An early start for a change.

I hit the park a little earlier than usual this morning, before sunrise, and mostly because I was awake anyway, but also to see if I’d been missing anything lately. You may have noticed that I’ve been waiting for enough light to get good warbler and vireo pictures, but we know there’s plenty of action before then.

Well, the first sight to greet me was a great blue heron fishing in the mist where the rapids resume after the big, wide, slow part of the river below the falls. What an absolute treat.

Here’s a close-up, in case you’re viewing this on your phone and can’t even see the heron in the image above.

As I was busy trying to decide just how wide to make that shot and also trying to catch the heron with its neck in that picturesque s-shape so it’s all backlit by the reflection off the water, look who just happened to swim by.

Yup. That’s our old pal, the beaver, who we haven’t seen in weeks. I guess that’s what I’ve been missing, eh?

At the north end, the killdeer were back, and the sun had finally come up to light the scene.

Another heron, this one with full, mature plumage, was taking a break from fishing and perhaps also warming its bones in the warm morning sun. It was a cold morning.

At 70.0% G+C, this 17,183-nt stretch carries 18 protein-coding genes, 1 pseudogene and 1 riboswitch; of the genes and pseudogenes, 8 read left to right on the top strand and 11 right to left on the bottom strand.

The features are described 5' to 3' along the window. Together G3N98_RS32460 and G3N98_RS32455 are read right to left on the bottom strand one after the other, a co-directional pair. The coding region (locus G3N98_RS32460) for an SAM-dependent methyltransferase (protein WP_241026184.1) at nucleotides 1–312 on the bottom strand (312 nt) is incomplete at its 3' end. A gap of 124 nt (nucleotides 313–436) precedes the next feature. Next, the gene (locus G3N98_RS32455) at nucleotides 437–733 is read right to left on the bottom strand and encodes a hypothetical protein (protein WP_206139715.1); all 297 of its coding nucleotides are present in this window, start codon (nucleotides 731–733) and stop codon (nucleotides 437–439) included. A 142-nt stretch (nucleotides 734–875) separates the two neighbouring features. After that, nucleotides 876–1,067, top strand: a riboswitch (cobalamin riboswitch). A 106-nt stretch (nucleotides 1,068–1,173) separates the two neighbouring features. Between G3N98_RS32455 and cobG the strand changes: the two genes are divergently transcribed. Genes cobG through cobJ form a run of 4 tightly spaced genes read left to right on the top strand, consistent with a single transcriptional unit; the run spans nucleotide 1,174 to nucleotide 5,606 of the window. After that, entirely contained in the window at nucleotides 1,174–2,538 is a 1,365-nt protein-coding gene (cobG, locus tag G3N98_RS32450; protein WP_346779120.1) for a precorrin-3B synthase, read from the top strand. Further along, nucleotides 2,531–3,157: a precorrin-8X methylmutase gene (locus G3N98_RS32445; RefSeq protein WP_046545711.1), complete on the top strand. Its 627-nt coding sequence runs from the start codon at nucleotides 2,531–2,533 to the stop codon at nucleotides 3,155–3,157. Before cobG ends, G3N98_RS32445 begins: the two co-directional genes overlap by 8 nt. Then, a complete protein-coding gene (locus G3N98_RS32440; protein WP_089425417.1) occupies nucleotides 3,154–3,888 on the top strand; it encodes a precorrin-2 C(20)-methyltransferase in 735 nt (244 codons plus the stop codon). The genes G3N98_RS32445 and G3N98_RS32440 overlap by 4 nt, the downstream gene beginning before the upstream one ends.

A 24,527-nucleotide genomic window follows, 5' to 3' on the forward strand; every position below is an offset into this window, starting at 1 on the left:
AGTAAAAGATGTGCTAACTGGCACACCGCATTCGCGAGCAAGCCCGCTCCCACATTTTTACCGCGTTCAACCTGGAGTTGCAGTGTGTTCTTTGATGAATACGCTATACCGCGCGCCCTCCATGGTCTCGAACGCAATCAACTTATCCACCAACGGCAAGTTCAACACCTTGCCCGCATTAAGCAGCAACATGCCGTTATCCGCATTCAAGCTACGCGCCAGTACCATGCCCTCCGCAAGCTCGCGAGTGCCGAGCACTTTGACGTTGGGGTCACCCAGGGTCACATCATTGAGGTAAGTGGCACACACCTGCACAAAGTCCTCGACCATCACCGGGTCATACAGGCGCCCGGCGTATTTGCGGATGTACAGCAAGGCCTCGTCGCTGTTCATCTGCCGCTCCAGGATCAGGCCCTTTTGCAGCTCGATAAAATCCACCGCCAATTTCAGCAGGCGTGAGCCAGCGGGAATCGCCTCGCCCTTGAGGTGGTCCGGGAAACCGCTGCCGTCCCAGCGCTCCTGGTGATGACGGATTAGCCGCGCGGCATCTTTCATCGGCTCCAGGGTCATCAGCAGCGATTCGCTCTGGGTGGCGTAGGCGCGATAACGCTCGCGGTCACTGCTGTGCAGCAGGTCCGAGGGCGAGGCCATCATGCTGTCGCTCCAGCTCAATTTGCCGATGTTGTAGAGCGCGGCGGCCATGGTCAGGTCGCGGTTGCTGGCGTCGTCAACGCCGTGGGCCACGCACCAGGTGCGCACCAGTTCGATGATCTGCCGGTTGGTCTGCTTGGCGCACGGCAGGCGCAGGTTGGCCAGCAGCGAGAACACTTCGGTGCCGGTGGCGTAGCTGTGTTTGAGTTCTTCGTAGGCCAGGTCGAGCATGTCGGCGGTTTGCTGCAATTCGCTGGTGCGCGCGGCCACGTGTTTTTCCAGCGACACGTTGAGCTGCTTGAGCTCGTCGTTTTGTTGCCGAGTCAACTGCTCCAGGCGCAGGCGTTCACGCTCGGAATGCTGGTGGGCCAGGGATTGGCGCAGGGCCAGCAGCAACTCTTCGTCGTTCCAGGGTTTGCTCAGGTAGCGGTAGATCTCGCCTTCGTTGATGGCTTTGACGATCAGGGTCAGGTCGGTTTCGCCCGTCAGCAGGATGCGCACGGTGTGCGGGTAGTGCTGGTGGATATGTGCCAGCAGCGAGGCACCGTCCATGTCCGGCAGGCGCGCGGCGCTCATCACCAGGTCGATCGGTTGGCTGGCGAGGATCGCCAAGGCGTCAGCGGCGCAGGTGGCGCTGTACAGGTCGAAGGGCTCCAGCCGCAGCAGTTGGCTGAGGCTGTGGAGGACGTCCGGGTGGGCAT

And a female hooded merganser, with quite the “hood” for a change, was busy fishing for crayfish, but I didn’t see her have any luck. Maybe that trio of youngsters ate them all a couple of weeks ago, but I hope not.

On shore, another young indigo bunting, with just a few hints of blue, was keeping tabs on me.

The big treat for me, though, was that there were more waterthrushes, and they were being way less coy than usual.

I’ve never seen one just stare me down like this before.

They’re on their way to southern Mexico or the rest of Central America, so maybe they were just super hungry.

On my way back south along the river, I was happy to see our goose couple with three good wings between them still looking otherwise healthy. The injured one rested while the other foraged nearby with four others, and after I stood on the shore a while trying to compose the perfect picture, it came over to check in and maybe suggest that I just keep it moving, Buddy. Sure thing, Pal!

Finally, if you’ve been to the park lately, you know that the squirrels have a ton of nuts to eat or hide before the snow flies, and this one was doing its part.

As has been the norm lately, I got a ton of pictures this morning, and I won’t have time for the park tomorrow, so I saved a few to post then, so be sure to tune in to see who else was on the prowl today.

Lastly, the forecast for the Shorewood Fish & Feather Festival this Saturday is now “cloudy in the morning with scattered thunderstorms developing later in the day,” so if you’re planning on stopping by to say “hi”, and I sure hope you do, you might want to come earlier rather than later.

Published by Andrew Dressel

Theoretical and Applied Bicycle Mechanic, and now, apparently, Amateur Naturalist. In any case, my day job is teaching mechanics at UWM.

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